Wednesday, August 19, 2015

Back to School

Gentle Reader,

So much has been happening lately. When I say lately, I mean for the past 5 years. Cyrus was born and then everything.

As you might know, a few weeks ago I accepted a position at a skilled nursing facility as activity director. It's never something I saw myself doing (or interested in), but a friend pointed me that direction: I needed a job, she knew of a job.

It's hard.

For someone with a sensitive nose, it can be too much at times. From what I've seen, everyone is doing their jobs correctly, but the smells can't be helped. In case you're wondering, my job is to create and plan activities and then try to get the residents to participate. That's really hard when most of them are rolling around in wheel chairs or have suffered a stroke and can't move some limbs. And for whatever reason, many people there are without legs or parts of legs. There are those who cannot feed themselves. There are those who can only grunt. There are those who are completely silent.

Now imagine trying to get all of them into a dining room to bowl.

I don't even hate it. At times, I've fallen in love. There is the child of the 60s who was a freedom rider, the classical pianist, the professor, the one whose child was murdered in front of their eyes. In this case, the brain snapped. I know mine would too.

I can see myself in all of them. And that's the hardest part of the job.

But just a few days ago, in between bingo and a movie, I got an email from MU. Since I've been applying there for various teaching positions for about 8 years, I know the name of the person who sends rejections. When I saw her name in my inbox, I was hurt. They already rejected me in the spring. (and various other colleges rejected me all summer) I didn't see a need to twist the unemployment knife. But I clicked anyway. And then had to leave the building to collect myself. Now, it's not like I've been asked to teach some amazing creative writing class or anything; it's freshmen composition. And it's just two classes. But it's something. And it's what I've been hoping and working for. For a very long time.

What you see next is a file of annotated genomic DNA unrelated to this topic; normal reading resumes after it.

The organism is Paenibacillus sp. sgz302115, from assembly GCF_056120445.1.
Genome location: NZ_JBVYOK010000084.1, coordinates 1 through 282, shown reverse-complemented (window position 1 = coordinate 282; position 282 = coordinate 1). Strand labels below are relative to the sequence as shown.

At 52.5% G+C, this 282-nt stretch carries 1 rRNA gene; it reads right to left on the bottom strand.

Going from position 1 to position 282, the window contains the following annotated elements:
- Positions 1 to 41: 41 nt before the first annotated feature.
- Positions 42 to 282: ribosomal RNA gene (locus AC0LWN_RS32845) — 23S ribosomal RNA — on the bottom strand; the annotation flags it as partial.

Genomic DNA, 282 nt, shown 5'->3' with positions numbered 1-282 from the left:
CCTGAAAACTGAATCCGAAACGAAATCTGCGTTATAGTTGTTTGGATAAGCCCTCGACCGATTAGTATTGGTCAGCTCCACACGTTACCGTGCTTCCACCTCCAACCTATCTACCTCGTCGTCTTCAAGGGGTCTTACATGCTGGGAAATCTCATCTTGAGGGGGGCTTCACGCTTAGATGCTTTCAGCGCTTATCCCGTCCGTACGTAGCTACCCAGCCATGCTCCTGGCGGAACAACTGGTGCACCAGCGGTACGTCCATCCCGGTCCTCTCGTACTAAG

When I explained this situation to my boss at the nursing home, he said he was really happy for me. He said it so many times. And he smiled. And I asked if I could still work there some hours a week. And he said he'd love that. It's not official yet, but it seems likely I'll be able to keep directing things and doing administrative stuff there.

But now to Cyrus, the reason for all the words I've written here over the years.

Monday morning Mindy and I had a court date for the adoption. We didn't quite understand what was supposed to happen when we were told to be there. But we went. We sat, individually, on the witness stand in front of a judge while our lawyer asked leading questions. (She mentioned that the adoption process had taken so much time because of money. But, friends, you all made it happen with your donations this spring. I can't thank you enough.) Within 10 minutes it was over and the sperm donor's rights are being terminated (even though, contractually, he had none any way). In six months we go back to court and that's when he officially becomes mine.


Tomorrow he starts kindergarten. He's five years old. He walks and talks and has strong opinions. He plays and runs and hums the Jurassic Park soundtrack. He tells me he loves me a million times a day. He chews food and swallows it. He was born with his eyes closed and no nipples or lips and he fit into the palm of my hand.

Tomorrow he will wear his Ninja Turtle backpack full of glue sticks and crayons and walk down a hallway just like hundreds of other kids. Mindy and I will have to walk away.

We'll all try not to look back.

It's a new dawn. It's a new day. It's a new life...

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